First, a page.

Cerestim, which is based in the U.K., was founded in 2014 by Dr. Nir Grossman, who is researching transcranial electrical stimulation at MIT Media Lab at the Massachusetts Institute of Technology. The company says that proof of concept has been demonstrated, and it is close to signing a clinical research organization to put its technology into a clinical trial of patients with depression to establish efficacy.
While the application of this technology to treat depression is likely to be the initial focus of testing, the method behind it can also be applied to a range of other disorders, including insomnia, migraines and potentially even Alzheimer’s disease.
Scientists know the physiological progression of Alzheimer's and that it follows a distinct pathway within the brain, beginning in the entorhinal cortex. “You could envisage the stimulation of the entorhinal cortex region of people with very early forms of Alzheimer’s,” Palmer said. “You could see some benefit in applying an electrical stimulation there to get the neurons in that vulnerable area more active.”
There are already a couple of companies with devices on the market that offer similar benefits to transcranial brain stimulation, using a different technique. This technology, called transcranial magnetic stimulation, also uses a tiny electrical current to alter patients' brain waves, but it requires a large magnet, necessitating a visit to a clinic for treatment, and each machine can cost in excess of $100,000.
Cerestim’s headset, on the other hand, will cost around $50, according to Palmer, when it comes to market in three to five years, pending regulatory approvals. And it will be fully portable — allowing patients to be treated in their own homes.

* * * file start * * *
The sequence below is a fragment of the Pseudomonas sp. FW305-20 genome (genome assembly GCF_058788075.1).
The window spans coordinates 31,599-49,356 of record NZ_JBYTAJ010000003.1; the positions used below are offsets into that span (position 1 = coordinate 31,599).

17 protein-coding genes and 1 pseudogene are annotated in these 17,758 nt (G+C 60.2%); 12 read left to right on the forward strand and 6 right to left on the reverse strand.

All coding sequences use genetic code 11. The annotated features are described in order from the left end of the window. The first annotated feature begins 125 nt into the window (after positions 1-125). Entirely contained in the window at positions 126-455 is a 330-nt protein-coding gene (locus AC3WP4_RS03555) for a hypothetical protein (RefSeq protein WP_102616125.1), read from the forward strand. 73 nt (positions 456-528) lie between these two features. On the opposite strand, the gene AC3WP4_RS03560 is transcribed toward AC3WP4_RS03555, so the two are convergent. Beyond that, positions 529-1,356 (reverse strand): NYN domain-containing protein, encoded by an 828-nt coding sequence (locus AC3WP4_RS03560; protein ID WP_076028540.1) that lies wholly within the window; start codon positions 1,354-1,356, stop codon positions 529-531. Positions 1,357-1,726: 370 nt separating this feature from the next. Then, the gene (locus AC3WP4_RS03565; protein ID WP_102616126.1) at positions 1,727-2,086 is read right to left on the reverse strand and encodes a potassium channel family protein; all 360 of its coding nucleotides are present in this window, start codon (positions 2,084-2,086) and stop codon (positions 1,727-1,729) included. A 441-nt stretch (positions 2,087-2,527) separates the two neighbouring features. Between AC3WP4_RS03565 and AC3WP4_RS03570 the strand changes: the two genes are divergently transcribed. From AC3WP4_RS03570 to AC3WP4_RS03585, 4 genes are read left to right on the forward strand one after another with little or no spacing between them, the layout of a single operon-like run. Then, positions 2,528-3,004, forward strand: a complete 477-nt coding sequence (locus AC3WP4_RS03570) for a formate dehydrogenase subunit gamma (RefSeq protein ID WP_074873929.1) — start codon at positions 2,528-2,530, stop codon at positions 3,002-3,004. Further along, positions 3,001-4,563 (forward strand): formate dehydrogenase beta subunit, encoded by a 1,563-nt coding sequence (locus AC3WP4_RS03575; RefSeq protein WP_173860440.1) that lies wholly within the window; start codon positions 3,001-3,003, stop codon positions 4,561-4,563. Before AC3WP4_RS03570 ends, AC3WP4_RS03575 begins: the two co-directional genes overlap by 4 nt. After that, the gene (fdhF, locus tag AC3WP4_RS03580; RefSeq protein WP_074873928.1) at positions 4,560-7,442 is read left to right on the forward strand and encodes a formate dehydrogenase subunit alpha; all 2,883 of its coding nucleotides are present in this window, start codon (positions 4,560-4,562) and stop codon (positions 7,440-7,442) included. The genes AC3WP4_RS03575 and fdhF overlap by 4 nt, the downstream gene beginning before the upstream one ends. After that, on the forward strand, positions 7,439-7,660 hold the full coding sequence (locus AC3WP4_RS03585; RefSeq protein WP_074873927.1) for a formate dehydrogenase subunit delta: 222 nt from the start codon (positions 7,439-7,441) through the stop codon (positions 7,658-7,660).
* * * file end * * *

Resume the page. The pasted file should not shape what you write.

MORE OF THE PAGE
That said, this is still very much a medical device and will be controlled by doctors rather than the patients themselves. However, there is another set of companies that are looking to develop consumer-focused headsets that also take advantage of advancements in the ability to read brain waves and brain functions.
Dr. Rohan Attal and Dr. Thibaud Dumas co-founded MyBrain Technologies after meeting at the Brain and Spine Institute in Paris, one of the most renowned centers for neuroscience research in the world. The pair’s first product is called Melomind, a headset that works in collaboration with an app on a smartphone to read brain waves and craft unique “audio journeys” to help the user learn to relax.
The company’s goal, according to Attal, is to “take the latest discoveries in neuroscience from the laboratories to the global market and provide a solution to provide better health and well-being.”
Attal and Dumas demonstrated their app on the sidelines of the Consumer Electronics Show in Las Vegas last week, seeking to set themselves apart from the flood of wearable and health-focused technology, which was one of the big trends of the show — but MyBrain is not interested in becoming the Fitbit for your brain.
“We didn’t want just a quantified-self product; we wanted something that can help people in a proactive way, improve their own brain function through the concept of brain training,” Dumas told IBT. Helping people relax and addressing stress may not sound like treating depression, but as Attal points out, a lot of physical disorders such as insomnia and migraines are related to stress.